Military-civilian partnerships crucial for BUSHFIRE ASSIST

This article has photo gallery Published on LEUT Ryan Zerbe (author), ABIS Thomas Sawtell (photographer)

Location(s): Bega, NSW

Topic(s): HMAS Adelaide (L01), Operation BUSHFIRE ASSIST

Commander Brandon Ikimau, RAN, of the Amphibious Task Group, left, greets rescue volunteers in Bega, NSW during Operation BUSHFIRE ASSIST 19-20 (photo: ABIS Thomas Sawtell)
Commander Brandon Ikimau, RAN, of the Amphibious Task Group, left, greets rescue volunteers in Bega, NSW during Operation BUSHFIRE ASSIST 19-20

When a significant military force needs to work collaboratively with a civilian population, as is happening across multiple states as part of Operation BUSHFIRE ASSIST 19-20, a Civil-Military Cooperation (CIMIC) link between the two is essential.

Managing the connection between organisations like the Rural Fire Service and New South Wales Police on the state’s south coast has fallen to Commander Brandon Ikimau, who is embarked in HMAS Adelaide.

Commander Ikimau is part of the Australian Amphibious Task Group command staff shaping the maritime response, and has been working with local state officials to identify areas where the ADF can support in bushfire response and recovery.

“Being a CIMIC liaison means you’re constantly coordinating and planning with civilian agencies, emergency services or government departments, who can inform you about the local situation and also support the ADF as we execute our mission to render assistance,” Commander Ikimau said.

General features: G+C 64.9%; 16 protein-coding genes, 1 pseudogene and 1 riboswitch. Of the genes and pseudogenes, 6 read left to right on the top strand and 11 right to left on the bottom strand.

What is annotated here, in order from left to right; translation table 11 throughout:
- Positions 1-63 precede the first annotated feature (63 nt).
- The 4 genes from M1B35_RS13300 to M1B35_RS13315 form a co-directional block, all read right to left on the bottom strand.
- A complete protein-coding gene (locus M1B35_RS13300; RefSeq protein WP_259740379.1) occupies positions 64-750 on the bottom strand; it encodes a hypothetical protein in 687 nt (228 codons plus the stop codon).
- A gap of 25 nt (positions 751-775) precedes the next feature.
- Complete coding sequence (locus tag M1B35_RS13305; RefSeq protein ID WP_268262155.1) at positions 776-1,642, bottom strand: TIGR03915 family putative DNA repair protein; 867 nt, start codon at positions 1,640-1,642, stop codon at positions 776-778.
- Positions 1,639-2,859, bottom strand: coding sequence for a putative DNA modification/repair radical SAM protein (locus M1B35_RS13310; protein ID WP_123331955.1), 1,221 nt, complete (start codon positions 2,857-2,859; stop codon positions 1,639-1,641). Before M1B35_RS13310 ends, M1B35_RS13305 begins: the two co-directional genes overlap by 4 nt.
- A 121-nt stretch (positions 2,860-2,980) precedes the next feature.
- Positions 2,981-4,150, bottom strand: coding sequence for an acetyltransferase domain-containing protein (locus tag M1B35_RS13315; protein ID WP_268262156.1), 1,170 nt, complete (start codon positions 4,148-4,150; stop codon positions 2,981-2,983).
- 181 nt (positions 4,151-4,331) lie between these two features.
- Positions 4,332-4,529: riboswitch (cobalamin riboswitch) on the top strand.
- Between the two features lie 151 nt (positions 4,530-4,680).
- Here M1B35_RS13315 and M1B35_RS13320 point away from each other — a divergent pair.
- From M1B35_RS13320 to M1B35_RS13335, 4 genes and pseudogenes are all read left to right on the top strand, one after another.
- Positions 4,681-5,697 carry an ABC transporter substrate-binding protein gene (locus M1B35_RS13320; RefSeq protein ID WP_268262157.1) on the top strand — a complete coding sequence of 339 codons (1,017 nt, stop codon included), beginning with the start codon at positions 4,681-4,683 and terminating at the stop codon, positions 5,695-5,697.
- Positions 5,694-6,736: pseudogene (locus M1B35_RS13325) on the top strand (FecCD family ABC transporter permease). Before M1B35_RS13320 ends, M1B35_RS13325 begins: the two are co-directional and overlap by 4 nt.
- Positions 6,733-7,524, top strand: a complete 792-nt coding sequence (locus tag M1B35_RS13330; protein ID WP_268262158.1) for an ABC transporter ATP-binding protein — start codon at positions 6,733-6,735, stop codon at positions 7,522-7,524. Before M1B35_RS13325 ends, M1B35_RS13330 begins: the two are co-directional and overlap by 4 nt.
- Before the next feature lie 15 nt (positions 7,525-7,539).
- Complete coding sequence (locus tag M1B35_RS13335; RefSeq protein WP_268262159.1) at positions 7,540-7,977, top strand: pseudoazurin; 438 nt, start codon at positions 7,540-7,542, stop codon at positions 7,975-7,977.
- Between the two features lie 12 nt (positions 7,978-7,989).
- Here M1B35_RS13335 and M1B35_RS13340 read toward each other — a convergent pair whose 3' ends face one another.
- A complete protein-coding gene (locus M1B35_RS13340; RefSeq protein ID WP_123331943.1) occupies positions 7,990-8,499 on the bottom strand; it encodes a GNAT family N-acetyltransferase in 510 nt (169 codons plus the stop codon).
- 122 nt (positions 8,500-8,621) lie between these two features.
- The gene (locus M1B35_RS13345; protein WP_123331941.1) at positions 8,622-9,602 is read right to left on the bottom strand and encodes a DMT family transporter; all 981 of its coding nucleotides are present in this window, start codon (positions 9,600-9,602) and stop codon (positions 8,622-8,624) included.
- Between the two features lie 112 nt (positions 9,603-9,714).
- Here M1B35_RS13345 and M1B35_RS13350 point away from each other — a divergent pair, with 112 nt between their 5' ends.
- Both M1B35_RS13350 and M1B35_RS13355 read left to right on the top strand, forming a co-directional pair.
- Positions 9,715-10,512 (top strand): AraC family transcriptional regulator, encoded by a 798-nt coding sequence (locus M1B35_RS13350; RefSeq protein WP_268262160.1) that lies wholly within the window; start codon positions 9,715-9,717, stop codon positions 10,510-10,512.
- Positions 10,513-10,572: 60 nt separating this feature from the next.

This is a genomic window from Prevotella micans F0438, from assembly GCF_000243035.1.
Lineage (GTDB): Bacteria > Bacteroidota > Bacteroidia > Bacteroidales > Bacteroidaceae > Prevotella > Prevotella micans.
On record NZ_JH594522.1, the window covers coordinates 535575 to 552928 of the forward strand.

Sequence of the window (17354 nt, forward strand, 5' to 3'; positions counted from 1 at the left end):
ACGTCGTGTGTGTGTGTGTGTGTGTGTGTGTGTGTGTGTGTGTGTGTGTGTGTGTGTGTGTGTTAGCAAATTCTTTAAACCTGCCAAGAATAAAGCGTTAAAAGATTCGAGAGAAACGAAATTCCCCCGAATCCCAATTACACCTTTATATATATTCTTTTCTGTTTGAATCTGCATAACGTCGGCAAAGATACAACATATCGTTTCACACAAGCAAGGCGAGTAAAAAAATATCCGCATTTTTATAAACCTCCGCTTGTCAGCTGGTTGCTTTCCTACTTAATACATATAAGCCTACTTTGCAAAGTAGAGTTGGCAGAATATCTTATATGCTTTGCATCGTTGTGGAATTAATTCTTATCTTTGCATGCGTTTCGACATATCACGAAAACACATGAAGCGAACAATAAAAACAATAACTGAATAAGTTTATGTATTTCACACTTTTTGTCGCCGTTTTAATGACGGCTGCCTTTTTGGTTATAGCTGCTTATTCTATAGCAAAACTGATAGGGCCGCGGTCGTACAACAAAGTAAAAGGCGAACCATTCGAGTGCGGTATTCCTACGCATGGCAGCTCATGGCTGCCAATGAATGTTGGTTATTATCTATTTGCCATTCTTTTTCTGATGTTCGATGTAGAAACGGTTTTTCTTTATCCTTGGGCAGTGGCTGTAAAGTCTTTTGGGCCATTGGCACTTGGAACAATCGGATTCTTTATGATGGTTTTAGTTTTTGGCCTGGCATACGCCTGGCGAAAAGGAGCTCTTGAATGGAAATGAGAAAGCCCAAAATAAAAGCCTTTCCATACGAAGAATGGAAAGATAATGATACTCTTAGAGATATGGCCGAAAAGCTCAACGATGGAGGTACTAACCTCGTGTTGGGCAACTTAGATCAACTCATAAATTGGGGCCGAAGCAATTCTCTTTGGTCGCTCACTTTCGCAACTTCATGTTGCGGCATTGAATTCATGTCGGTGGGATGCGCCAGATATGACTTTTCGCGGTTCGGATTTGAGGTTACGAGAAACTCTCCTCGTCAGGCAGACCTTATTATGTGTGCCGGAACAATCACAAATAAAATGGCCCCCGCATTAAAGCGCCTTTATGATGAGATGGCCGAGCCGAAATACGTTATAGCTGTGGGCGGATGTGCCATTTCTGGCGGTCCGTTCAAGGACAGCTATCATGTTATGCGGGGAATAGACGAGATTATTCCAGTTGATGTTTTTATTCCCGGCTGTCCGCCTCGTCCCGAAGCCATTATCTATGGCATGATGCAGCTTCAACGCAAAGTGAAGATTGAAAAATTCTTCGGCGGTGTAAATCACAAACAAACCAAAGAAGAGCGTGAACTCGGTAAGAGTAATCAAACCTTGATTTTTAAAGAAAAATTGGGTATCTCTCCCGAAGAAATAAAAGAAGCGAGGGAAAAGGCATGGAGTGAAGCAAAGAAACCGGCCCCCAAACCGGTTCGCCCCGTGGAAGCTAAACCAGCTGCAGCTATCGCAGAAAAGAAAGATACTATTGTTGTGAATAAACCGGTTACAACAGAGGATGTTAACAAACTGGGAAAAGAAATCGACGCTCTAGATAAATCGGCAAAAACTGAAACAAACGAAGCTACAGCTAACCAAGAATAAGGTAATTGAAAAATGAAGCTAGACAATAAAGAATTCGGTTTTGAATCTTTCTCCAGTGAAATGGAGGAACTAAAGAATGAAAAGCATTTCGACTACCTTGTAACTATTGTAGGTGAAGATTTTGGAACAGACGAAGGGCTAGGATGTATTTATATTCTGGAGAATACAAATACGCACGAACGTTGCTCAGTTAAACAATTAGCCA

“We’ve had liaison officers on the ground in communities and emergency centres since deploying the task group and they form the vital link between the Amphibious Task Group and the community.”

“They provide the conduit in which communities can articulate their needs, be that medical services; logistics support to get water, food or fuel into isolated areas, air mobility via our aircraft; or support to the firefighting effort by making our embarked heavy machinery and personnel available or conducting rotary wing overflights of fire fronts, in order to gain intelligence on the fire threat.”

Commander Ikimau said that while the immediate threat to life had waned, the recovery effort will require an enduring relationship between the ADF and administrations in impacted areas.

“While there are areas of the fire-impacted states returning to normal, Operation BUSHFIRE ASSIST 19-20 will continue for some time and our collaborative relationship with local authorities will remain strong in order for the ADF to provide the maximum effect.”

“We will continue to build our bonds with state and local agencies in order to keep responding to their needs as requested.”

Adelaide and Choules have been supporting Operation BUSHFIRE ASSIST 19-20 since early January, providing support to communities off the New South Wales and Victorian coasts respectively.

Operation BUSHFIRE ASSIST 19-20 imagery is available on the Defence Image Gallery:
https://images.defence.gov.au/S20192970.